EGU21-2052
https://doi.org/10.5194/egusphere-egu21-2052
EGU General Assembly 2021
© Author(s) 2021. This work is distributed under
the Creative Commons Attribution 4.0 License.

Nature-based sealing of leaky streams - Testing a bio-degradable bentonite mat for preventing infiltration losses in alpine stream

Thomas Zieher1, Jan Pfeiffer1, Annemarie Polderman1, Kent von Maubeuge2, Helmut Hochreiter3, Christian Ribis3, Veronika Lechner4, and Daniel Bergmeister4
Thomas Zieher et al.
  • 1Institute for Interdisciplinary Mountain Research, Austrian Academy of Sciences, Technikerstr. 21a, 6020 Innsbruck, Austria
  • 2NAUE GmbH & Co. KG, Gewerbestr. 2, 32339 Espelkamp, Germany
  • 3Austrian Service for Torrent and Avalanche Control, Josef Wilbergerstr. 41, 6020 Innsbruck, Austria
  • 4Austrian Research Centre for Forests, Rennweg 1, 6020 Innsbruck, Austria

Deep-seated landslides can pose a serious threat to settlement areas and their assets in mountain regions across the world. An important step of a holistic landslide management is the implementation of suitable mitigation measures. However, technical mitigation measures against the impacts of natural hazards often rely on synthetic materials. Progress in materials science and development often makes it possible to replace synthetic components with renewable, bio-degradable materials that provide the same functionality. These alternative, nature-based solutions can simultaneously offer co-benefits such as environmental sustainability, less maintenance efforts and a greater societal acceptance. In this context, an experimental setup was installed in the upslope catchment area of an active deep-seated landslide in Vögelsberg (community of Wattens, Tyrol, Austria). At the chosen location the infiltration losses along the unconsolidated streambed potentially contribute to groundwater recharge, which is considered a main hydrological driver of the landslide. The goal of the experiment was to efficiently seal a 25 m long section of a stream without relying on synthetic materials. To reach this goal, a prototype of a bio-degradable bentonite mat was implemented as an impermeable layer in the subsurface of the leaky stream section. The efficacy of the mat is continuously monitored by several soil moisture probes installed below and above the layer and repeated measurements of subsurface characteristics with the help of electrical resistivity tomography. Furthermore, topographic changes due to erosion or sagging of the embankments are periodically monitored using a terrestrial laser scanner. Currently, the implemented solution must be considered a concept case to help raise awareness for this nature-based alternative to conventional engineering measures based on synthetic materials. If the experiment proves successful, it could be upscaled in the upstream catchment area of the landslide to prevent infiltration along leaky streams in the same way and reduce the hydrological forcing of the landslide.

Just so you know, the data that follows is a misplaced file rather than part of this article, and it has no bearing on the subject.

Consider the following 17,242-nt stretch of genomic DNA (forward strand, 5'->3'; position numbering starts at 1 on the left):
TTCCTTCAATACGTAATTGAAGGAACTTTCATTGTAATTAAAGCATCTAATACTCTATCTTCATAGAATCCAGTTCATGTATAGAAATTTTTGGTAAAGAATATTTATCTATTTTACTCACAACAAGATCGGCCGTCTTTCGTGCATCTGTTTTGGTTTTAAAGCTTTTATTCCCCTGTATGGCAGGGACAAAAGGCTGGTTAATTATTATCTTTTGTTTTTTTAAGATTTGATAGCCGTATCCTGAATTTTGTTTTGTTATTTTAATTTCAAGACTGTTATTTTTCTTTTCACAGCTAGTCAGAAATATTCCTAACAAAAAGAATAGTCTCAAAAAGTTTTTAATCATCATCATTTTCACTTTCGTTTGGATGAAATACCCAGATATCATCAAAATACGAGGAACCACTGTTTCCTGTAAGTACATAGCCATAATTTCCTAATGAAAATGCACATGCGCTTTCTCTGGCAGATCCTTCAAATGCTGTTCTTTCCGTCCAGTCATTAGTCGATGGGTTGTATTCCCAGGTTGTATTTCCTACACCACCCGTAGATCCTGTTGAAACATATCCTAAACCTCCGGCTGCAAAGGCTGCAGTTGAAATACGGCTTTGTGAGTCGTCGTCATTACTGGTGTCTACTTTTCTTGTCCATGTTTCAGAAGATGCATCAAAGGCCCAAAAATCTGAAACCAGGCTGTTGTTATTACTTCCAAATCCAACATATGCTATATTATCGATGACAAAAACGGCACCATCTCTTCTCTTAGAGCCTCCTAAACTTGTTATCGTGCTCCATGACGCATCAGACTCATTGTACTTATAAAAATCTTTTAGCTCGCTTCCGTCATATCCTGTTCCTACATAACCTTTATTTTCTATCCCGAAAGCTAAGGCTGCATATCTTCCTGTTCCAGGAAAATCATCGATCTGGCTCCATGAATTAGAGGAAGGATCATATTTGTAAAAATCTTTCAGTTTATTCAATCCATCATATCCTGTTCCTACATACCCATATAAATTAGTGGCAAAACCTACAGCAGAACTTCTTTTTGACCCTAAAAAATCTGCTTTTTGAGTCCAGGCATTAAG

The present study has been carried out in the OPERANDUM project. This project has received funding from the European Union’s Horizon 2020 research and innovation programme under grant agreement No 776848.

How to cite: Zieher, T., Pfeiffer, J., Polderman, A., von Maubeuge, K., Hochreiter, H., Ribis, C., Lechner, V., and Bergmeister, D.: Nature-based sealing of leaky streams - Testing a bio-degradable bentonite mat for preventing infiltration losses in alpine stream, EGU General Assembly 2021, online, 19–30 Apr 2021, EGU21-2052, https://doi.org/10.5194/egusphere-egu21-2052, 2021.

Corresponding presentation materials formerly uploaded have been withdrawn.